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The Phillips Consulting Limited’s Nigeria’s aviation industry 2022 survey report is a must-read for industry stakeholders. WOLE SHADARE who was at a Breakfast meeting held by the firm in Lagos recently to discuss challenges in the aviation industry observes how issues highlighted in the report could shape airline business, and customer service and help the growth of a sector with enormous potential
The COVID-19 damage
In 2020, the aviation industry in Nigeria was decimated by COVID-19, with the sector retracting by 36.98 percent against 2019’s Gross Domestic Product (GDP). But once authorities lifted restrictions, travelers slowly took to the skies.
Early post-lockdown travelers tended to fly for leisure and business, and this extended to other classes. In 2021, the Nigerian aviation sector witnessed considerable growth in passenger traffic of 45 percent, with 13 million travelers as opposed to nine million in the previous year. These numbers are even more impressive when it is considered that globally, growth was only 30 percent in the same period.
For analysis of how the aviation industry has fared since after COVID-19, Aviation Metric is relying extensively on Phillips Consulting Limited’s (PCL) report on “Nigeria’s Aviation Industry: Customer Satisfaction Survey Report 2022”.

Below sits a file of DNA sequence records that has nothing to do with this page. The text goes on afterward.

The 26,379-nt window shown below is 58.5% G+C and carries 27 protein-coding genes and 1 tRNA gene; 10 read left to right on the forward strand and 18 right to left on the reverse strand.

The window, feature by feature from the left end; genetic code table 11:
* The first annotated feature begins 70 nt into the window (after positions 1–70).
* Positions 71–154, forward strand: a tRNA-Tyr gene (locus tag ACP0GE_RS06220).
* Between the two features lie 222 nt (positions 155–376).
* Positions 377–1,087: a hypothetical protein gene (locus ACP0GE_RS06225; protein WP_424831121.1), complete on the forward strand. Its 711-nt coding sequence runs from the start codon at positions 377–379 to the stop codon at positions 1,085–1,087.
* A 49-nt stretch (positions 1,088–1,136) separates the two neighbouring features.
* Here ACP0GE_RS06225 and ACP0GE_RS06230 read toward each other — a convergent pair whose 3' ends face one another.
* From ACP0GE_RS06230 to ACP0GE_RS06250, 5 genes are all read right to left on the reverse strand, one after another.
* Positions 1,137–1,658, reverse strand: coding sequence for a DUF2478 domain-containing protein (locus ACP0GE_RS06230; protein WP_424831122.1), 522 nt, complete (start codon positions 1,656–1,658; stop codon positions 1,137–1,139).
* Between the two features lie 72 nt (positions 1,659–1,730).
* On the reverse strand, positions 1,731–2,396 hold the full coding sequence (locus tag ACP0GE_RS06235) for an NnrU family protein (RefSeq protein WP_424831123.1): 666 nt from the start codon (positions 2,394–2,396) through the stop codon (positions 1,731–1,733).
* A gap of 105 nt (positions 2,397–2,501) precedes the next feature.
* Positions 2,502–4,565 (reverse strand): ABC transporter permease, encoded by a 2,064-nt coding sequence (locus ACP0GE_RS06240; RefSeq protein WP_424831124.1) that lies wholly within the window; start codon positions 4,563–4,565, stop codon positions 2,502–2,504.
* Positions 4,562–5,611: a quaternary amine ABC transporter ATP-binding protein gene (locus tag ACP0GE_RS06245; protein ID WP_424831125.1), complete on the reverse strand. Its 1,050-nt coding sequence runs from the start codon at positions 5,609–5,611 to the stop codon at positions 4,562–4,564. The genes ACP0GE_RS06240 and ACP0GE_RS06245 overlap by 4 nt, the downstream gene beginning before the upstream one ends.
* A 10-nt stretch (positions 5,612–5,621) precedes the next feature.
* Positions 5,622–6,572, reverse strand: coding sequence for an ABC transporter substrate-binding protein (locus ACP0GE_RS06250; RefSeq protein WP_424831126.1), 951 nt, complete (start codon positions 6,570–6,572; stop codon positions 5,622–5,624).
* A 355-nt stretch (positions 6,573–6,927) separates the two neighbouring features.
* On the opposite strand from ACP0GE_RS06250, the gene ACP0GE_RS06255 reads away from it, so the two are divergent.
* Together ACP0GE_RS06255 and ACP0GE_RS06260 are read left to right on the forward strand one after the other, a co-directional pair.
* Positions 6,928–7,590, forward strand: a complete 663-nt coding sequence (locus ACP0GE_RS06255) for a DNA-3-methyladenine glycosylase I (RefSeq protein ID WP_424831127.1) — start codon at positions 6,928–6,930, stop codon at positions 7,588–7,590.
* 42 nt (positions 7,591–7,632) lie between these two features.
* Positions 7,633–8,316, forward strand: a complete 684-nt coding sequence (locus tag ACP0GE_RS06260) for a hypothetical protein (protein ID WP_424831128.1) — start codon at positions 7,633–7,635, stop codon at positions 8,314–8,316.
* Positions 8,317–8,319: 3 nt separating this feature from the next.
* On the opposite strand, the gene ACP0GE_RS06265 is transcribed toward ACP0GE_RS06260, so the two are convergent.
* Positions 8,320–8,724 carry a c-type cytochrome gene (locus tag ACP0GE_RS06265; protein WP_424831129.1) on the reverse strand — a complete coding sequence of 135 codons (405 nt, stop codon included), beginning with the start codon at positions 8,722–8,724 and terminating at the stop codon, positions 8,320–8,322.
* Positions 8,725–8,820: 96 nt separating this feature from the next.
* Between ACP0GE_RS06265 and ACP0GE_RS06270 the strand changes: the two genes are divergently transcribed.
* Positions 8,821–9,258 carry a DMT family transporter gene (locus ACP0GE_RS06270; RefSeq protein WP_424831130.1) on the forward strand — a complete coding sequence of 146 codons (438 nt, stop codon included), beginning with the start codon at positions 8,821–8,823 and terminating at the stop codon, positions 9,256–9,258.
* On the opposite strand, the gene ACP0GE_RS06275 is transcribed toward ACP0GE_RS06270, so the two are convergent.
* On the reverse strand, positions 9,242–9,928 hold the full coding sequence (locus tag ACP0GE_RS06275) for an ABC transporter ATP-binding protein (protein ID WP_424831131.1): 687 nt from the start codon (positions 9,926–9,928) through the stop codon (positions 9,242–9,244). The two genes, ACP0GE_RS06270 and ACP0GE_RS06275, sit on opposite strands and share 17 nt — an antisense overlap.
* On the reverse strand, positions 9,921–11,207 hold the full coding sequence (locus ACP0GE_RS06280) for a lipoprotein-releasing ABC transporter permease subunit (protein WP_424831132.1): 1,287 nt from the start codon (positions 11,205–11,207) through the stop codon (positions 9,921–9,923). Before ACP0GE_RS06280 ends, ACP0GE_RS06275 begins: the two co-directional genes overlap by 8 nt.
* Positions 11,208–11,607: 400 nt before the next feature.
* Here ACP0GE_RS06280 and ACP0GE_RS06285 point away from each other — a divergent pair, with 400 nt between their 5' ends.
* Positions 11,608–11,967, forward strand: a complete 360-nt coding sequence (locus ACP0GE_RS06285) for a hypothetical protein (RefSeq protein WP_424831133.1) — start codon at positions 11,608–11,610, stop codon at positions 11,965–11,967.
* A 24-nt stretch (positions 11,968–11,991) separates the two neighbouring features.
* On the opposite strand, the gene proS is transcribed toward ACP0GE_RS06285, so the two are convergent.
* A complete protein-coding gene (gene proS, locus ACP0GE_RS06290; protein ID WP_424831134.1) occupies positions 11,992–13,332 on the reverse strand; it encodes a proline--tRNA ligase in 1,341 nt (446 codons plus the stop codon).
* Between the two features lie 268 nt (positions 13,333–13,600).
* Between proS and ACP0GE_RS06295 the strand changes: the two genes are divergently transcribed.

During the height of COVID-19, PCL released a report that outlined the devastation on the airline industry and how to navigate recovery. Its assumptions proved reasonably accurate, and many of its predictions came to pass, even though challenges remain.
For example, domestic travel has standardized the customer experience, while international travel is subject to country-specific nuances and complexities.
Aviation as economic stimulant
Aviation is a key contributor to global economic development, transporting people and goods across countries and stimulating economic activity, job creation, tourism, and trade. In 2021, the total scheduled passenger carried by the global aviation industry was 2.19 billion; 21 percent higher than the 1.81 billion recorded in 2020.
The growth in the tourism sector with the rising number of international tourists travelling by air and liberalization in trade and services have supported the expansion of the global airline industry.